Lots of love to all, From your ever loving daughter Millie

Mr. and Mrs. Allison were lost in the sinking. Amelia later returned to England and married in 1931. She died at the age of 82.

The Allison Family Tragedy

Alice Catherine Cleaver, 22, had worked as a nursemaid for wealthy English families since her teen years. In 1912, young Montreal millionaires Hudson and Bess Allison hired her to look after their children, two-year-old Loraine and eleven-month-old Trevor. The family had been in England for Trevor’s baptism and to purchase several horses for their racing stable, and booked passage home on Titanic in order to travel with friends. In addition to Alice, the family also traveled with a lady’s maid, a cook, and a butler.

When the ship struck the iceberg on the night of April 14, some claimed that Hudson Allison immediately went to see what happened and returned to find his wife in hysterics. She’d told him a steward had come to their cabin and insisted they put on lifebelts and head to the boat deck, and Alice immediately left with baby Trevor. Hudson and Bess took their daughter Loraine and went to the boat deck but refused to board a lifeboat without first knowing the whereabouts of Alice and their son. But stories conflicted from survivors who knew them. Some said Alice had told Bess she planned to find the other servants and would meet Mr. and Mrs. Allison at the boats; other said Alice had simply grabbed Trevor and disappeared.


Trevor Allison with his nurse, Alice Cleaver

A dinner companion of the Allison's, Major Peuchen, stated Bess and little Loraine had somehow been forced into his lifeboat, #6, even though Bess still was searching for Trevor. But when Bess heard that her husband was on the opposite side of the ship, she climbed out of the lifeboat with Loraine and went after him. “Apparently,” the major said, “she reached the other side to find Mr. Allison not there. Meanwhile, our boat had put off.”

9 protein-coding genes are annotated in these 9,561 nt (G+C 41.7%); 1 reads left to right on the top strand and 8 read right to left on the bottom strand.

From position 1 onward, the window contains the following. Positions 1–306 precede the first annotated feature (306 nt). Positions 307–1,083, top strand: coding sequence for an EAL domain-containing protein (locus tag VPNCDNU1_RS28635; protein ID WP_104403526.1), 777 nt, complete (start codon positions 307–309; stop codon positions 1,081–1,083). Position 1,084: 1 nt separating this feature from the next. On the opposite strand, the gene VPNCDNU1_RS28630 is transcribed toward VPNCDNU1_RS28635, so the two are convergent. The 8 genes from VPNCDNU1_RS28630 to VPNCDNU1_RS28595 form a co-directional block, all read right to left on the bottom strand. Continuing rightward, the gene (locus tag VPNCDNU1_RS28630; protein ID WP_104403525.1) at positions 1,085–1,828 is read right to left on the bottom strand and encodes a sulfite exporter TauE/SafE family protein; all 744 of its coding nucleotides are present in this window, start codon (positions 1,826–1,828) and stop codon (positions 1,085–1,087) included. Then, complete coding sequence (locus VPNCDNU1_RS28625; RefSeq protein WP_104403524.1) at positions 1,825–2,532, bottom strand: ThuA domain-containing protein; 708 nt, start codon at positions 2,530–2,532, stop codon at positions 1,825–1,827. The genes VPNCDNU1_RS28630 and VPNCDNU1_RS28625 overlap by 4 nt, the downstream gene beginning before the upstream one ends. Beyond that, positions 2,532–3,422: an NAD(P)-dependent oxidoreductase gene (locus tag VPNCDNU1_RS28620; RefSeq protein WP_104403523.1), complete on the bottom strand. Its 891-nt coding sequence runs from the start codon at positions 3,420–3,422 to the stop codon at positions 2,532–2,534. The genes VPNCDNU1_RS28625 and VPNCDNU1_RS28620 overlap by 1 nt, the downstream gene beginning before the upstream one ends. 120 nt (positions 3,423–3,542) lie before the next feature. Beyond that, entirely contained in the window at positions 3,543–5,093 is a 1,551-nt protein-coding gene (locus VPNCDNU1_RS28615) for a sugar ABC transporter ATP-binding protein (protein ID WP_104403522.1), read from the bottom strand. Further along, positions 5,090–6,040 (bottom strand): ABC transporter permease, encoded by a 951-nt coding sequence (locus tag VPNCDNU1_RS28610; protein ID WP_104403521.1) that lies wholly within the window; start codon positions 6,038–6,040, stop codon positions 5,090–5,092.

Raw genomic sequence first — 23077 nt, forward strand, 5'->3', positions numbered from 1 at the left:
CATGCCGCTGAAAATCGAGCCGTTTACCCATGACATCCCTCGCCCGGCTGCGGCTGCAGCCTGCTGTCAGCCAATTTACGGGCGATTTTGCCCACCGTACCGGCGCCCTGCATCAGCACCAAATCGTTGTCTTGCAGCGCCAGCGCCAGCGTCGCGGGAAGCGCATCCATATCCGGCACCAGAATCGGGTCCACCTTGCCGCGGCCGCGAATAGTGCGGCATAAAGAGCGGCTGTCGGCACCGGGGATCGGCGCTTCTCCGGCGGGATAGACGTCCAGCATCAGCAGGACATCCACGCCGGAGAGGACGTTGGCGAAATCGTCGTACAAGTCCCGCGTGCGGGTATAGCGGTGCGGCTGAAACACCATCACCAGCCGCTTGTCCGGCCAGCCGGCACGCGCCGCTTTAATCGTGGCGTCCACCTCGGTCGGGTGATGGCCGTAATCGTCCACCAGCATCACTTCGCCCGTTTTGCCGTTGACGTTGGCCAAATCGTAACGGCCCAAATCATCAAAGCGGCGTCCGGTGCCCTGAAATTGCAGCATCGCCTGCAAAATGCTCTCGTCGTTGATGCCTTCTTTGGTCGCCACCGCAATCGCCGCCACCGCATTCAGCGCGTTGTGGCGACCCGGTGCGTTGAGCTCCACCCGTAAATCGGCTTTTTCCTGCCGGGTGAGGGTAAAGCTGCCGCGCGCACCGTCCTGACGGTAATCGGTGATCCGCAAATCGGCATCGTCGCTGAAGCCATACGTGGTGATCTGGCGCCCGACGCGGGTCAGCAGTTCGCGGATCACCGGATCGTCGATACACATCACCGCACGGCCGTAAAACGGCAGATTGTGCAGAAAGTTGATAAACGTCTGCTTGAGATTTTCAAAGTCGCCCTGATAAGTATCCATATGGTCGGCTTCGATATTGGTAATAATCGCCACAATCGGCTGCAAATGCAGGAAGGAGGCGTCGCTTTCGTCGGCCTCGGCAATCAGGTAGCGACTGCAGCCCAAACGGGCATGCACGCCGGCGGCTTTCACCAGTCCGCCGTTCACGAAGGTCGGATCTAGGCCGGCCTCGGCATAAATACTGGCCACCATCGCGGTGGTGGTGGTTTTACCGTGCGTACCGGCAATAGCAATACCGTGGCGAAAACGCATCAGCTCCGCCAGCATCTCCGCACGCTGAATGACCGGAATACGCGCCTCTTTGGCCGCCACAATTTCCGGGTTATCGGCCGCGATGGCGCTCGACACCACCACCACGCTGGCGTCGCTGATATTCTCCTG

An hour later, the family’s butler, George Swane, saw Alice, Trevor, and the cook, Mildred Brown, safely board Lifeboat #11. The lady’s maid, Sarah Daniels, had managed to get on an earlier boat. It’s possible that Swane informed the Allison’s of their son’s safety, if he indeed found them, but by then it was too late. All the lifeboats had left the Titanic.

Hudson and Bess Allison, their daughter Loraine, and George Swane all perished. Bess was one of five women traveling in first class to die in the sinking, and Loraine was the only child. Only the bodies of Hudson Allison and George Swane were recovered. Then a woman claiming to be Loraine Allison came forward in 1940, saying she’d been handed to a man in one of the lifeboats and raised on a farm in the Midwest. Although she stood by her story until her death, her claim was always denied by the Allison family. It wasn’t until 2012 when her daughter agreed to DNA testing that her story was finally proven false. The two families were not related in any way.

bess, loraine, and trevor allison

Bess Allison with her children, Loraine and Trevor

For some time after the sinking, Alice Catherine Cleaver was mistaken for Alice Mary Cleaver, who had murdered her infant son in 1909, born out wedlock. Confusion still exists among some historic records. But Alice Catherine, who had taken Trevor and boarded Lifeboat #11, turned him over to his aunt and uncle in New York and returned to England until the rumors quieted. She eventually married, had two daughters, and lived to be 95.

But the Allison family was to meet with more tragedy. Trevor Allison, who had survived the sinking and been raised by his aunt and uncle in Canada, died of ptomaine poisoning at the age of 18.